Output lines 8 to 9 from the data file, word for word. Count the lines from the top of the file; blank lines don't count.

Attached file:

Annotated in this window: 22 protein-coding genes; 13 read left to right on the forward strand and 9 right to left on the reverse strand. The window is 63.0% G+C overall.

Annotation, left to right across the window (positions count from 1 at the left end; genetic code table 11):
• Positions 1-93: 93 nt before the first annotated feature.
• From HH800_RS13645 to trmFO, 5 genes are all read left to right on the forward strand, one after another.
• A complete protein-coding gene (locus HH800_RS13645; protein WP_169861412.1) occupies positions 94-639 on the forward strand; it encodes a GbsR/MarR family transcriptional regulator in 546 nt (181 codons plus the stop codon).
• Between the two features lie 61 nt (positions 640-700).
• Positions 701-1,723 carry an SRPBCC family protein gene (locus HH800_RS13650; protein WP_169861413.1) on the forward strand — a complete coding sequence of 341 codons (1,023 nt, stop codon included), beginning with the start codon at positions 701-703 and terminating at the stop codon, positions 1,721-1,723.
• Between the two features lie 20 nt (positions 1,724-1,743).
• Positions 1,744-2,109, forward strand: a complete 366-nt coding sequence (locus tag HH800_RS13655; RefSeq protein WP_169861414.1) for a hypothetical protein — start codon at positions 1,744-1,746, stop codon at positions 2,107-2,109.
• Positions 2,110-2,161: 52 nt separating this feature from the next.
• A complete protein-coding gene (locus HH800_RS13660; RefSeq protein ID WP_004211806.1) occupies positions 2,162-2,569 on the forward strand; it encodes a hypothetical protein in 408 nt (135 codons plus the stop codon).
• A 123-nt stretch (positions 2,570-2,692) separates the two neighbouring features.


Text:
• Between the two features lie 20 nt (positions 1,724-1,743).
• Positions 1,744-2,109, forward strand: a complete 366-nt coding sequence (locus tag HH800_RS13655; RefSeq protein WP_169861414.1) for a hypothetical protein — start codon at positions 1,744-1,746, stop codon at positions 2,107-2,109.